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Researcher in Qatar Hunts for New Antibiotics

DOHA—Doctors are finding it increasingly tough to treat infections due to a rising number of bacteria strains that are resistant to antibiotics. Nowhere is that truer than the Middle East, where it is still commonplace to buy the drugs over the counter without a prescription. That’s why a researcher at Qatar University has joined the hunt for new antibiotics that would kill bacteria in more innovative ways.

“Antibiotic resistance is a global plague,” says Susu Zughaier, an assistant professor of infectious diseases at Qatar University. “I’m trying to identify novel targets for antibiotics in bacteria that have acquired resistance.”

Additionally, Zughaier is trying to make antibiotics more specific, so they won’t deplete the patient’s friendly gut bacteria.

“We have a lot of bacteria that live within us that perform a lot of functions, such as helping us to digest our food, but when we take an antibiotic we also end up killing our friendly microbiota,” says Zughaier.

To avoid this, she is looking for proteins that are found only on the surface of bacteria that live outside the human body.

“It’s tedious but once you identify a potential protein expressed only in pathogenic bacteria, it gets going,” says Zughaier.

She uses 3D modeling software to visualize the structure of potential target proteins. This information allows her to predict which pre-existing drugs may be best suited to bind to a particular protein. She then conducts tests in the laboratory to see if this happens.

The next step is to identify the functions of these proteins. Ideally, they would be critical to the bacteria’s survival. Zughaier tests this by deleting the gene that codes for the protein. If the genetically modified bacteria cannot survive, then the protein is important and therefore a good candidate for antibiotic drugs to target.

Zughaier then double checks this in mice to verify that the genetically modified version of the bacteria can’t cause an infection.

The result of all these steps is to identify a new vulnerability in infectious bacteria, one that isn’t present in our gut bacteria, and to suggest a drug that could potentially exploit this weakness. The drug would then be optimized by pharmacologists to be properly viable.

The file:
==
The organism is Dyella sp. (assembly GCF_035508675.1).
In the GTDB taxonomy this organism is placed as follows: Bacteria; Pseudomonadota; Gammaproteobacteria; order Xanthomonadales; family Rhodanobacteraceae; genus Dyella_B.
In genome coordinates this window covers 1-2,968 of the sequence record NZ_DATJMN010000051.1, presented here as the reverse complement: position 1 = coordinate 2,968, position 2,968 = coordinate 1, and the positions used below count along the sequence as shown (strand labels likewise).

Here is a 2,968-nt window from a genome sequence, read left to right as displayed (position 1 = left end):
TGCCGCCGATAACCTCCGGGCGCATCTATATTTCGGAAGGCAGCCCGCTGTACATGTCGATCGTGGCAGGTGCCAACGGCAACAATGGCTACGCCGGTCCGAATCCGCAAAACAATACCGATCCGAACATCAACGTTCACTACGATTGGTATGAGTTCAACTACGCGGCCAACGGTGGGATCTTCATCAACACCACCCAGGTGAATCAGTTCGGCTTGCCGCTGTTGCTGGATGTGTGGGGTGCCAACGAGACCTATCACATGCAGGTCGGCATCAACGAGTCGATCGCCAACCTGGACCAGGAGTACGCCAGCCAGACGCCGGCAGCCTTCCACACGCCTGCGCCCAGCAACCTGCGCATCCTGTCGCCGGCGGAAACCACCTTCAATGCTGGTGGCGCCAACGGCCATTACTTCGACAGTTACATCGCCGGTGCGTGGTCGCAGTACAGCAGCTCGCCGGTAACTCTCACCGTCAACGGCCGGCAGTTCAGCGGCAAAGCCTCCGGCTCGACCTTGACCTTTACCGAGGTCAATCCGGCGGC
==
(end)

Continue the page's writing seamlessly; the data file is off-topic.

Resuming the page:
Resistance to any new drugs created through Zughaier’s approach would be harder for bacteria to acquire because the drugs will be more specific and narrower in range, says Sima T. Tokajian, an associate professor of molecular microbiology at the Lebanese American University’s Byblos campus. Tokajian’s research in the past has tracked the geographical distribution of different strains of bacteria, with an aim to map the spread of resistance.

Zughaier has recently completed a study involving the bacterium that causes gonorrhea and is about to publish her results—she hopes a pharmacologist will then use her findings to create or modify a drug that will more effectively target the bacterium.

Research techniques like Zughaier’s differ from the conventional way of finding new antibiotics.

“The traditional method used to be to collect soil samples to look for microbes that produce antibacterial agents,” says Tokajian.

Tokajian says the scientific community needs to move away from the old way of finding new antibiotic drugs to counter the rise of resistance, but remains cautious in her optimism.

“It is too early to say if it will help the problem, but people need to be more innovative like this,” says Tokajian. “This is a really good start because it’s not sticking with traditional means. We’re reaching a point where that’s not good enough anymore.”


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